About Me

I am an economist by training who enjoys working on research questions at the intersection of economics, sociology and political science. In particular, labour and migration research offers questions on social and economic phenomena and enhances thinking interdisciplinary. Thus, pondering economic incentives, socially driven behaviour and politically motivated attitude changes are part of my daily business.

As an empiricist, my work builds primarily on two pillars: data and methods. Through my job, I am always interested in new causal inference methods for observational and experimental data. Since machine learning methods have also found their way into evaluation research, it never gets boring for a researcher. But I am also very interested in dimension reduction methods, especially in the context of Big Data.

For the analyses of my research projects, Stata is my workhorse. It provides the most common econometric methods, and newer techniques are often offered freely by user-written commands from the Stata community. You can check out my packages on my GitHub Page. My expertise is in writing Stata packages for parametric non-linear estimation methods. During my time at the alma mater, I gave lectures on the introduction to Stata for Bachelor’s, Master’s, and PhD students in the department of economics. You can find the first two lecture sessions under the tab Introduction to Stata. More to come in the future.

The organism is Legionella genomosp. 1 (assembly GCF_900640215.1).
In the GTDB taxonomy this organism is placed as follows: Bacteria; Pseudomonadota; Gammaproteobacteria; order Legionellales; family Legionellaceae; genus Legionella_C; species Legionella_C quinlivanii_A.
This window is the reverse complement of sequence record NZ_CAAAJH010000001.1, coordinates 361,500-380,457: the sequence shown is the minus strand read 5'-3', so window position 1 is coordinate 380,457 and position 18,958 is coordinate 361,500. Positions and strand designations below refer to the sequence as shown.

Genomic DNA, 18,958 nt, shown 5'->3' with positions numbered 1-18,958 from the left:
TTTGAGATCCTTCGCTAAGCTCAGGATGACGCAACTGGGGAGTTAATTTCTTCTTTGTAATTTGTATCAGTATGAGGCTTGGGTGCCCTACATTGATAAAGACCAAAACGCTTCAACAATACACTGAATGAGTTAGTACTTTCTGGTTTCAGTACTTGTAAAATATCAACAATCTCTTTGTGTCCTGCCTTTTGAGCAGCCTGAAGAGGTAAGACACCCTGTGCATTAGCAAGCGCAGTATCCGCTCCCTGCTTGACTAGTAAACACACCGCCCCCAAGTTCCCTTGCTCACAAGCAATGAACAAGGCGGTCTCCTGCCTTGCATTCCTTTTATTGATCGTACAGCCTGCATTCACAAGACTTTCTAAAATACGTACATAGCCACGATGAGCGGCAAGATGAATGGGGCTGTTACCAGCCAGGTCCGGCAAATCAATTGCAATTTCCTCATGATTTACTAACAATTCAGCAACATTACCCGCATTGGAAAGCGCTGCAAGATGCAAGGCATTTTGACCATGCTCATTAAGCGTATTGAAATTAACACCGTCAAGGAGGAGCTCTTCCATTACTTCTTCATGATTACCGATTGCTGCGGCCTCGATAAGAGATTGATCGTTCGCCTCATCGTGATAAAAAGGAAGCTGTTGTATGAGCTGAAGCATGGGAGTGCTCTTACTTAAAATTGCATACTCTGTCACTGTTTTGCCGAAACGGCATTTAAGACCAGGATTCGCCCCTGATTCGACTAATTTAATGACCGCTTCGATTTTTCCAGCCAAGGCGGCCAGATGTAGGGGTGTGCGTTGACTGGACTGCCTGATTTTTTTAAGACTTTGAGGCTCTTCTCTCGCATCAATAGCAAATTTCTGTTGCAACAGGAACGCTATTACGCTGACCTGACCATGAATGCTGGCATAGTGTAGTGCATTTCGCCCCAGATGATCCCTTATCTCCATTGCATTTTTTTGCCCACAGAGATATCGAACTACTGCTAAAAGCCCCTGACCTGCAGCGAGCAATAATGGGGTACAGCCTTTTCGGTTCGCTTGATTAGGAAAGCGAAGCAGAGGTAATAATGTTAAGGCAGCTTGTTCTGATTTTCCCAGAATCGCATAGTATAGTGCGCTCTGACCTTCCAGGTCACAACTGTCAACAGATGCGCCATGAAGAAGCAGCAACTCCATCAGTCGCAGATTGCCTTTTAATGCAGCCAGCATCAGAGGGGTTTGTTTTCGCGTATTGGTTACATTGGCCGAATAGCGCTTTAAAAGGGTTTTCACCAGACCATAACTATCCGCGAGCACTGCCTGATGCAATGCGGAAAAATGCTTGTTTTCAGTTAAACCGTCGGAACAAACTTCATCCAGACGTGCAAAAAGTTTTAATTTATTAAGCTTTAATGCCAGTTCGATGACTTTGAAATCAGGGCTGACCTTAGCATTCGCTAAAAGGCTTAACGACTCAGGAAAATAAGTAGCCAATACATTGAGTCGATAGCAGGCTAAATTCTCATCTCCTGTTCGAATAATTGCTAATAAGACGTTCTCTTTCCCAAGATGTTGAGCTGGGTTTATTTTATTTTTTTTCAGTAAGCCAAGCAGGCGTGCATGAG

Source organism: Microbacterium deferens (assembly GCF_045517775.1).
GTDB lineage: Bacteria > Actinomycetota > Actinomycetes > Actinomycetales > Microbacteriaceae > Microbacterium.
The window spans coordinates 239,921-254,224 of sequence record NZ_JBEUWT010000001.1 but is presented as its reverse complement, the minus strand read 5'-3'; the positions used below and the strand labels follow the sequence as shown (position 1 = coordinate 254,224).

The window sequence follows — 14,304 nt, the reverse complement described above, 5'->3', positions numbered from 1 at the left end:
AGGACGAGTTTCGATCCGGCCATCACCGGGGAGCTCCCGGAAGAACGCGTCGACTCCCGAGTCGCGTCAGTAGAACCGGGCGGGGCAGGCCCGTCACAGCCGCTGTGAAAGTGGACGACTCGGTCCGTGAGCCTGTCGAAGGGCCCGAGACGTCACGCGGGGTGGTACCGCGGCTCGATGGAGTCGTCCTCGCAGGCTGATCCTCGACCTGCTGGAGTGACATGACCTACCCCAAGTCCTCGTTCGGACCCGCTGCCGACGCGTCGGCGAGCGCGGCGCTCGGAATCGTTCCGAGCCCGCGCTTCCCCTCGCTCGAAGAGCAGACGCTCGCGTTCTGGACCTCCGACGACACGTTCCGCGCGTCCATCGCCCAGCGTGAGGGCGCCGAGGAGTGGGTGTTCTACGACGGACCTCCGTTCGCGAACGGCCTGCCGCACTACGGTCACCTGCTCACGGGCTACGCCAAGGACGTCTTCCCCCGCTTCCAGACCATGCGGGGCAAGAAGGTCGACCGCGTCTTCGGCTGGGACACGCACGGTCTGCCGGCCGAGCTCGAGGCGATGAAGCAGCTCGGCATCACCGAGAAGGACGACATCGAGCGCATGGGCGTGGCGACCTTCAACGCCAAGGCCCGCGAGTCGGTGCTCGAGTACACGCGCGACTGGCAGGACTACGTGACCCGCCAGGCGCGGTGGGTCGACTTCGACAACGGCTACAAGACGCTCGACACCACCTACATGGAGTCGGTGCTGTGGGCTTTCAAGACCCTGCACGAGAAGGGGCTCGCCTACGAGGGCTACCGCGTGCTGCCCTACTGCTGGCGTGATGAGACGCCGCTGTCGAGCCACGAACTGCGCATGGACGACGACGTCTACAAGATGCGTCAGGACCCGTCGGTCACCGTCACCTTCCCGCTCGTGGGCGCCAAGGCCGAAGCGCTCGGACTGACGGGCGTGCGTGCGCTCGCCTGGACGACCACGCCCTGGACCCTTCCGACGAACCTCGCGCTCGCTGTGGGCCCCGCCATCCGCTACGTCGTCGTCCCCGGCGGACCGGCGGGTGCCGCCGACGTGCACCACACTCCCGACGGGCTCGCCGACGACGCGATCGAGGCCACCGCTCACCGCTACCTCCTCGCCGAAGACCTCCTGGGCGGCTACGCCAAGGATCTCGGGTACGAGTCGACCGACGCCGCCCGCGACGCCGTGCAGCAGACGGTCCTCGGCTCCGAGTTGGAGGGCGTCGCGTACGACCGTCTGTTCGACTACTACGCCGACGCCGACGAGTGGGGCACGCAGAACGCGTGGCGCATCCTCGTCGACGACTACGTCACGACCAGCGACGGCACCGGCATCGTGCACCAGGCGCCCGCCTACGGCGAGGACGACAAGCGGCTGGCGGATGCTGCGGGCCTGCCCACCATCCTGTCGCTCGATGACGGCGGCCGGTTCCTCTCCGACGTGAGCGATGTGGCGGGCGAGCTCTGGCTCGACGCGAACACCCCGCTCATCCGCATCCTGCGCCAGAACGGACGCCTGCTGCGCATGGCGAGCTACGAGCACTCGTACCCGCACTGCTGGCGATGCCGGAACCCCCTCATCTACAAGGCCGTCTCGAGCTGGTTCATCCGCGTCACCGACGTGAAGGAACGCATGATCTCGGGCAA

Most of my work – like any empiricist – is spent collecting, cleaning, and analysing data. Usually, I employ individual survey and administrative data in my research projects. I like merging hard and soft indicators because it can provide a more holistic picture of personal choices, behaviours, and trends. Within the project to evaluate the German Participation Opportunities Act, I had the chance to develop and test new soft indicators to measure social participation and employability for a survey.

In recent years, I have gained a particular interest in geospatial data. Linking geographic information and individual data will help us better understand how the social environment and environmental conditions may influence personal decisions and behaviours. Currently, I am working on building a database of topographic information at the NUTS level 3 in European countries. Since Stata’s capabilities in this area are limited, I am working mainly in R and Python for this project.

In my spare time, I love to hike. If I have a long weekend off, I pack my tent, sleeping bag, and portable stove. Then, off I go. For my weekend hikes, I usually choose routes in Germany. But in the holidays, I like to try less known hiking trails. Without my Garmin, I would be lost one or two times. It’s an incredible feeling of freedom when you’re sitting on a cliff overlooking the sea, and there is no sign of any civilisation within kilometres.